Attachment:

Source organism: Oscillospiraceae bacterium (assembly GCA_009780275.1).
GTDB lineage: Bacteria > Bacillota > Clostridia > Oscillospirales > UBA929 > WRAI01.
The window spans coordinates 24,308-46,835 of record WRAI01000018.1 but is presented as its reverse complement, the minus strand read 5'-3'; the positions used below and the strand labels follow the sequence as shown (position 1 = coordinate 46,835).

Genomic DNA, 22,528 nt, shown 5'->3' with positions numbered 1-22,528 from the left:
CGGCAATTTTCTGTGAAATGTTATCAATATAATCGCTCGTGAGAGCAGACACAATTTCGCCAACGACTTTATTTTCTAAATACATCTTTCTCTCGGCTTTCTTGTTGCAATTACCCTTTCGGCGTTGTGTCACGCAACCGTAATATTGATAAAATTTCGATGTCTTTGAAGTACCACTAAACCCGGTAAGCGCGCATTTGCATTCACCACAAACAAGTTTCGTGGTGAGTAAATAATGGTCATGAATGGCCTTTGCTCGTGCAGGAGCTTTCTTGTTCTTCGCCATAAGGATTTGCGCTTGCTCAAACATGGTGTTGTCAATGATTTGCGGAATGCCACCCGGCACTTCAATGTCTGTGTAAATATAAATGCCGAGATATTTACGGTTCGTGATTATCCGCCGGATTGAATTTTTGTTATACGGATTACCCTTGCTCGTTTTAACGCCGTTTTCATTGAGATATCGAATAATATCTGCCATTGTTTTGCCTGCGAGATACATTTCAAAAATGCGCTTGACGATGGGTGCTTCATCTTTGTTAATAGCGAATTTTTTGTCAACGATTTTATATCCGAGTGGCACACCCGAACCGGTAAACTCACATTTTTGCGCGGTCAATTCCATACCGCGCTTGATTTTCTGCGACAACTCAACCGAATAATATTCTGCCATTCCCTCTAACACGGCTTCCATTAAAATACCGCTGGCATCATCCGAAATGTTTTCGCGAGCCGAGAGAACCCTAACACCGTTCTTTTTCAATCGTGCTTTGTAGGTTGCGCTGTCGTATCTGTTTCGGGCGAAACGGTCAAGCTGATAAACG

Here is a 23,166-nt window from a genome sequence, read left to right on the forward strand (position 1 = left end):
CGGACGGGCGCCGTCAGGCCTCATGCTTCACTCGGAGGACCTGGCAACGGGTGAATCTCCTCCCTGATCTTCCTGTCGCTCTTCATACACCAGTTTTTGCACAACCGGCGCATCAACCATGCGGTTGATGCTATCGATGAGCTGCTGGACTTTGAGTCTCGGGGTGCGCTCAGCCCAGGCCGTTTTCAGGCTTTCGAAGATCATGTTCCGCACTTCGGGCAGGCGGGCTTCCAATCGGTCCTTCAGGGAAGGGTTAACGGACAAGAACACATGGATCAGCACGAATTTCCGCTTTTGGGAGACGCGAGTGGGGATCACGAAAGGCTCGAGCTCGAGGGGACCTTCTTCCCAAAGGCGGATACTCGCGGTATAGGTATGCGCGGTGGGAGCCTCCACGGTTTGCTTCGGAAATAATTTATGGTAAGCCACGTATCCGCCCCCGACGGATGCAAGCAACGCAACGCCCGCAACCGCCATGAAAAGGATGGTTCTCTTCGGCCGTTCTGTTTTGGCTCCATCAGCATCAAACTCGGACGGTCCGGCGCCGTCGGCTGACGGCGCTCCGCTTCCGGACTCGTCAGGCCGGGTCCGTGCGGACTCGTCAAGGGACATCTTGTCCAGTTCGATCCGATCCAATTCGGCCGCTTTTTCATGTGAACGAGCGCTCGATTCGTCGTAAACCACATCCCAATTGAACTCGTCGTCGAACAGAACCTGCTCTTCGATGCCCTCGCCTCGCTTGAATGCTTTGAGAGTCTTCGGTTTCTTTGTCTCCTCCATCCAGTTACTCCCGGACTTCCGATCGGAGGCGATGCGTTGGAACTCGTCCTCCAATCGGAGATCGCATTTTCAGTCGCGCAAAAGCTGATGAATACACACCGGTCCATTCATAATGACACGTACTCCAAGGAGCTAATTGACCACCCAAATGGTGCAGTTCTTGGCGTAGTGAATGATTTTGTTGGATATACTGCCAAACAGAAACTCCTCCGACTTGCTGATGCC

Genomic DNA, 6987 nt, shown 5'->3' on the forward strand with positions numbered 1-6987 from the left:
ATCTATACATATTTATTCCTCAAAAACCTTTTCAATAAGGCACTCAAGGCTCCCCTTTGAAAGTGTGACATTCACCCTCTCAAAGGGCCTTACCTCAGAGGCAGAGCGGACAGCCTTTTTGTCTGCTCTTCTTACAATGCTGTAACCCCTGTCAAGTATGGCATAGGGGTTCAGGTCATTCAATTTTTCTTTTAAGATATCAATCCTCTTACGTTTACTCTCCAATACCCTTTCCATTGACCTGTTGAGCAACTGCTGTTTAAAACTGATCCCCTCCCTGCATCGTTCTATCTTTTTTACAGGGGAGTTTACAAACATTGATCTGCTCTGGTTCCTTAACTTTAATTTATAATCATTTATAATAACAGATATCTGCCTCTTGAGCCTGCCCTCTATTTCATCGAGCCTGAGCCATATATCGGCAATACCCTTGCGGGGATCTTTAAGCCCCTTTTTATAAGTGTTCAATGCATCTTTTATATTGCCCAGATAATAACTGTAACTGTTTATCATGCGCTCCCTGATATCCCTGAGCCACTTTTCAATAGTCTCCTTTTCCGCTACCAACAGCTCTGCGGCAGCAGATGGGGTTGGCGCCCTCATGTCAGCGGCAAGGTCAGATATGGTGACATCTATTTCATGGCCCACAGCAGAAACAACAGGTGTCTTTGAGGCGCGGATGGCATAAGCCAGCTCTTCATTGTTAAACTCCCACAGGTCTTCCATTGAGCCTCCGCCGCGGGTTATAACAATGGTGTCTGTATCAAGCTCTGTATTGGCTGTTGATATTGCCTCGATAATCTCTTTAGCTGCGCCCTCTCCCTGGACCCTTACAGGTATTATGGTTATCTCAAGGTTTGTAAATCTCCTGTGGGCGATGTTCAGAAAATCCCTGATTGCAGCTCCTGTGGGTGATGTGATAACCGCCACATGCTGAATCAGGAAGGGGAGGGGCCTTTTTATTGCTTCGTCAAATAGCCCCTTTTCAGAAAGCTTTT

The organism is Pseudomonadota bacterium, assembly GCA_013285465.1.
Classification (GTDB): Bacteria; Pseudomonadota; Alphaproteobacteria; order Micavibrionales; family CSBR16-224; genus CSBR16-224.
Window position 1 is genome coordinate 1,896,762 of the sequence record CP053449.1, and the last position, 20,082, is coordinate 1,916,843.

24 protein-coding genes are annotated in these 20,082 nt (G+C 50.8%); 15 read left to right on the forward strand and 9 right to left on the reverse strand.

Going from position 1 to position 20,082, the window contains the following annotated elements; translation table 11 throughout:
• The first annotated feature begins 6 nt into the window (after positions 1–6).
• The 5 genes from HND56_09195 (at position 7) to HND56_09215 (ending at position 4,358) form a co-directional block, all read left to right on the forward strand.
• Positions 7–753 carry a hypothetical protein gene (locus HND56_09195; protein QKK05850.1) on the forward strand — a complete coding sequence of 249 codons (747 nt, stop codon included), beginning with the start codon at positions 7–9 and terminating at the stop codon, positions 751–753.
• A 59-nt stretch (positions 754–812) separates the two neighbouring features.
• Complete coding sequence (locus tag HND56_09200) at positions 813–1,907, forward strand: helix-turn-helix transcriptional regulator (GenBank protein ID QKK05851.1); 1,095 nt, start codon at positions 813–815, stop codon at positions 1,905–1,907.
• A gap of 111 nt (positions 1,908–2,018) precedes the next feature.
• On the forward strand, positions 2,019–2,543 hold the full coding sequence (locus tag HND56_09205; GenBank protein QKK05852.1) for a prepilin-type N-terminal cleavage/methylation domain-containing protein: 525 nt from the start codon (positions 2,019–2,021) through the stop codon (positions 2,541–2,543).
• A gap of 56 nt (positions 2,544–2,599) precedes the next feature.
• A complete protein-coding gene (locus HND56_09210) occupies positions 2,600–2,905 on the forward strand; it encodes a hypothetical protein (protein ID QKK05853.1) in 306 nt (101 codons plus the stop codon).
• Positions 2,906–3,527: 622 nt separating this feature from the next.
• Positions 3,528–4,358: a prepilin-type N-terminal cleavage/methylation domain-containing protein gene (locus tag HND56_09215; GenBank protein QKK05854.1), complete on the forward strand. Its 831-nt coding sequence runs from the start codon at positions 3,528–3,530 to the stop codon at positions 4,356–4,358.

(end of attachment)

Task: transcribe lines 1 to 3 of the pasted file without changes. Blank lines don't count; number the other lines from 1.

Source organism: Oscillospiraceae bacterium (assembly GCA_009780275.1).
GTDB lineage: Bacteria > Bacillota > Clostridia > Oscillospirales > UBA929 > WRAI01.
The window spans coordinates 24,308-46,835 of record WRAI01000018.1 but is presented as its reverse complement, the minus strand read 5'-3'; the positions used below and the strand labels follow the sequence as shown (position 1 = coordinate 46,835).